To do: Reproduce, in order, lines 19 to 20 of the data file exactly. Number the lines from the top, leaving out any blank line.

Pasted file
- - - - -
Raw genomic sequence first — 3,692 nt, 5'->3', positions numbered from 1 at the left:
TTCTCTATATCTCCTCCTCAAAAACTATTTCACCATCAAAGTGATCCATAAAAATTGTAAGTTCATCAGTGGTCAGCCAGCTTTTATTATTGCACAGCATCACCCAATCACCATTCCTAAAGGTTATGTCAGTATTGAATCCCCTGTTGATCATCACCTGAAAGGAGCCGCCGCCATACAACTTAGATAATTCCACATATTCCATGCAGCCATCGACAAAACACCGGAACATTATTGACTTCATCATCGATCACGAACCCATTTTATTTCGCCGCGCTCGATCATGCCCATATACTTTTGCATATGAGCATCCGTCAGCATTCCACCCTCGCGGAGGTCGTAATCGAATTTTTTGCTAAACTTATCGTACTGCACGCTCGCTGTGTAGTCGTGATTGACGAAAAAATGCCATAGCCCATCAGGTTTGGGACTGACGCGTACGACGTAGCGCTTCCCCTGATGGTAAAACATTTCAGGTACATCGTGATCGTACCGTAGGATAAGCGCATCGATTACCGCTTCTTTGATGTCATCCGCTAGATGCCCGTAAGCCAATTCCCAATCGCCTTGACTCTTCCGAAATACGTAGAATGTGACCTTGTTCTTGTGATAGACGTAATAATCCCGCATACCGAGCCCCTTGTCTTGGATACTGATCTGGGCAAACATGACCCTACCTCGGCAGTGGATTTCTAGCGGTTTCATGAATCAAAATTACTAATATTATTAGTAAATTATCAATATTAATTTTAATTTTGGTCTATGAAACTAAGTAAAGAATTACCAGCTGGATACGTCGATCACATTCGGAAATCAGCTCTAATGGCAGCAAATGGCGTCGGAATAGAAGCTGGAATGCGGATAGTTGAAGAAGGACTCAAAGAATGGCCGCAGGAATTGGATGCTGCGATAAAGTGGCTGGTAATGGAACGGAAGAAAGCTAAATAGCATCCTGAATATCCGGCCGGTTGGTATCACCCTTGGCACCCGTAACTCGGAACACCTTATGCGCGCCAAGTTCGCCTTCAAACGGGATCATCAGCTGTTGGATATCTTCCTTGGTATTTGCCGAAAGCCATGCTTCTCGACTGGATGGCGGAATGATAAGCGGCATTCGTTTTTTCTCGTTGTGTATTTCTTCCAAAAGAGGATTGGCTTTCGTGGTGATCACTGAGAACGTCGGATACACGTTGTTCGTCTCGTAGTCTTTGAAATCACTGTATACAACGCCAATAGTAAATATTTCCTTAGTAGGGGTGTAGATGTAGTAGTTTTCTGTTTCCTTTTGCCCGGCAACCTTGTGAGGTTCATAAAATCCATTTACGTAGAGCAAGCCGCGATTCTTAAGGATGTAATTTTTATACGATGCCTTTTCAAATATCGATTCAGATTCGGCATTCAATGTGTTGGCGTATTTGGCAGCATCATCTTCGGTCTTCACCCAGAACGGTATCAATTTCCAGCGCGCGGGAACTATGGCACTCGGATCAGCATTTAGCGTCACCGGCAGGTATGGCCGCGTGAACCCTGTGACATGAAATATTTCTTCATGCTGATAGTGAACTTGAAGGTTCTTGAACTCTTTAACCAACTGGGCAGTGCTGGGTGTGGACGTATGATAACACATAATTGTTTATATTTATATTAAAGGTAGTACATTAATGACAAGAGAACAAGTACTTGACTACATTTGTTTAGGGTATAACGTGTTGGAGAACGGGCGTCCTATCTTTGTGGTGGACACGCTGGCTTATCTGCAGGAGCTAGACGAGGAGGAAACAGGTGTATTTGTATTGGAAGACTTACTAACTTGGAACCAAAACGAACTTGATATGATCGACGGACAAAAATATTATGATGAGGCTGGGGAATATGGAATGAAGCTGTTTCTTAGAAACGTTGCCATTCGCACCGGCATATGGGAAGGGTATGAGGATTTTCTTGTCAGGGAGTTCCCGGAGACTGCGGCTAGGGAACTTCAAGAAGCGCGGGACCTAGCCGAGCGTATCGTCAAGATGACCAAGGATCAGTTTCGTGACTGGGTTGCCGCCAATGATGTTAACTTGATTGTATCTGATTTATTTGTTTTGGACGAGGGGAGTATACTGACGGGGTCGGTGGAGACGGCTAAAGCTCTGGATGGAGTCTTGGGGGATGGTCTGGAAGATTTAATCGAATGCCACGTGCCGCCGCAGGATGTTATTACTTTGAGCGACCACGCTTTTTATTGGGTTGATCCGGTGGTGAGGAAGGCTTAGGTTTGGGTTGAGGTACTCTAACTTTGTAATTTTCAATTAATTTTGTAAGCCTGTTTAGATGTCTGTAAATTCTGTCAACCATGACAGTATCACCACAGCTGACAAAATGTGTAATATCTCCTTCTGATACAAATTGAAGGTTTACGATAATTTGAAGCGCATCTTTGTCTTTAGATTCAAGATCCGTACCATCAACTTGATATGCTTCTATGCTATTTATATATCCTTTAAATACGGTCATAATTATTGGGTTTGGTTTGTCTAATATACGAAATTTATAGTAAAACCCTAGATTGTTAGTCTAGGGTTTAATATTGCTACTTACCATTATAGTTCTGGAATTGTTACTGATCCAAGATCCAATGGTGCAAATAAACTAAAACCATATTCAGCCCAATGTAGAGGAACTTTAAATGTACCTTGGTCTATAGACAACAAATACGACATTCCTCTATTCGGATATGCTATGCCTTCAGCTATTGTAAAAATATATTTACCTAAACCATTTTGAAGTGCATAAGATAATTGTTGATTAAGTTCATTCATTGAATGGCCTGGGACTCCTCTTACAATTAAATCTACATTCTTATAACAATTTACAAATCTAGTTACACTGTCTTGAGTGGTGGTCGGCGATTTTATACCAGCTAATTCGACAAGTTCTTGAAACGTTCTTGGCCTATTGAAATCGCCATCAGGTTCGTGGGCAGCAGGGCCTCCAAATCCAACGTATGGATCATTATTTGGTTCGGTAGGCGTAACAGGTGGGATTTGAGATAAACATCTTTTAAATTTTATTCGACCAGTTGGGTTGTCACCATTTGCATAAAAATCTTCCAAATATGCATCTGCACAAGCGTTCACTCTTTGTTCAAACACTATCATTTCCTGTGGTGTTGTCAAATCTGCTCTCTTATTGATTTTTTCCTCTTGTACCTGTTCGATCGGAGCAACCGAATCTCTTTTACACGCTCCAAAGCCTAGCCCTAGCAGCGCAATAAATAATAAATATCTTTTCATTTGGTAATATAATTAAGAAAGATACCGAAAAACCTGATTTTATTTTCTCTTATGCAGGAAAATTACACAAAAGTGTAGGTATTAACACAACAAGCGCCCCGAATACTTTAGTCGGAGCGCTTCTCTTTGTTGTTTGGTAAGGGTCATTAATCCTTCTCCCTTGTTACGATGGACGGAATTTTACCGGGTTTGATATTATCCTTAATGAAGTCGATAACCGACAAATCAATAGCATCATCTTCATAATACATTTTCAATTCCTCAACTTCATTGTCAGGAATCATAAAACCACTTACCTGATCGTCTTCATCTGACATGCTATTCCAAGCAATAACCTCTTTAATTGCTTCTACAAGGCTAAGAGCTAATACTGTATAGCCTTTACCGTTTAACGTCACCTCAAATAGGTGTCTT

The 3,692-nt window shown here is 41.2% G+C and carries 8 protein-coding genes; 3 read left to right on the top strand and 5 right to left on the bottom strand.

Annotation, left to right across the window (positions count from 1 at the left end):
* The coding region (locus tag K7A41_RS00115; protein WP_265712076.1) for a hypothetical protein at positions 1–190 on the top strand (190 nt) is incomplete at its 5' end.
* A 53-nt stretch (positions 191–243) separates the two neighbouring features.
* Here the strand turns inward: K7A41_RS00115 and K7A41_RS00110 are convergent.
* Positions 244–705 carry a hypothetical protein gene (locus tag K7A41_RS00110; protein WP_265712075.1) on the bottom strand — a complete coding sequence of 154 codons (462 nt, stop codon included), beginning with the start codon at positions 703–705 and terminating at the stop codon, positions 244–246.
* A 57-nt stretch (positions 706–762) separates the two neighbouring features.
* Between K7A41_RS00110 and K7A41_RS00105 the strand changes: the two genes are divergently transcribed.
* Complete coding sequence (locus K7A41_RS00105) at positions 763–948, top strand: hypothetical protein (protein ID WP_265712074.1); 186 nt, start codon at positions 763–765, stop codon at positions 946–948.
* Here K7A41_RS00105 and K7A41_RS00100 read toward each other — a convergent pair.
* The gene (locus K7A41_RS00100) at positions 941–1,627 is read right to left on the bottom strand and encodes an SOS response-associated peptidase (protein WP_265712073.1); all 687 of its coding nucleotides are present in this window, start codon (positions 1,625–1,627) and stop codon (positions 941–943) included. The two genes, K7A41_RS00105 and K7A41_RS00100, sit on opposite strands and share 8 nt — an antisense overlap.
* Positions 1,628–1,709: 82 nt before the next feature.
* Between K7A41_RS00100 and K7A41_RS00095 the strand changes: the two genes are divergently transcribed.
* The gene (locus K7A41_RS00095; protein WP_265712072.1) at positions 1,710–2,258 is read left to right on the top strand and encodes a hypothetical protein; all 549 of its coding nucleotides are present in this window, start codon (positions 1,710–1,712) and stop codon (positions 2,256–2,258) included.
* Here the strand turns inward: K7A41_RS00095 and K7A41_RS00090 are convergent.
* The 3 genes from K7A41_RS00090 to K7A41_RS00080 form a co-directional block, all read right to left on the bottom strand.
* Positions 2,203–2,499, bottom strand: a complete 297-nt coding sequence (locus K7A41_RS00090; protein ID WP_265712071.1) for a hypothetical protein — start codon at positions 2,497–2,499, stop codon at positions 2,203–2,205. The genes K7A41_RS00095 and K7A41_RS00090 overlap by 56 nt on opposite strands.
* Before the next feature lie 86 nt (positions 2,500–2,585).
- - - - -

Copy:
* Positions 2,203–2,499, bottom strand: a complete 297-nt coding sequence (locus K7A41_RS00090; protein ID WP_265712071.1) for a hypothetical protein — start codon at positions 2,497–2,499, stop codon at positions 2,203–2,205. The genes K7A41_RS00095 and K7A41_RS00090 overlap by 56 nt on opposite strands.
* Before the next feature lie 86 nt (positions 2,500–2,585).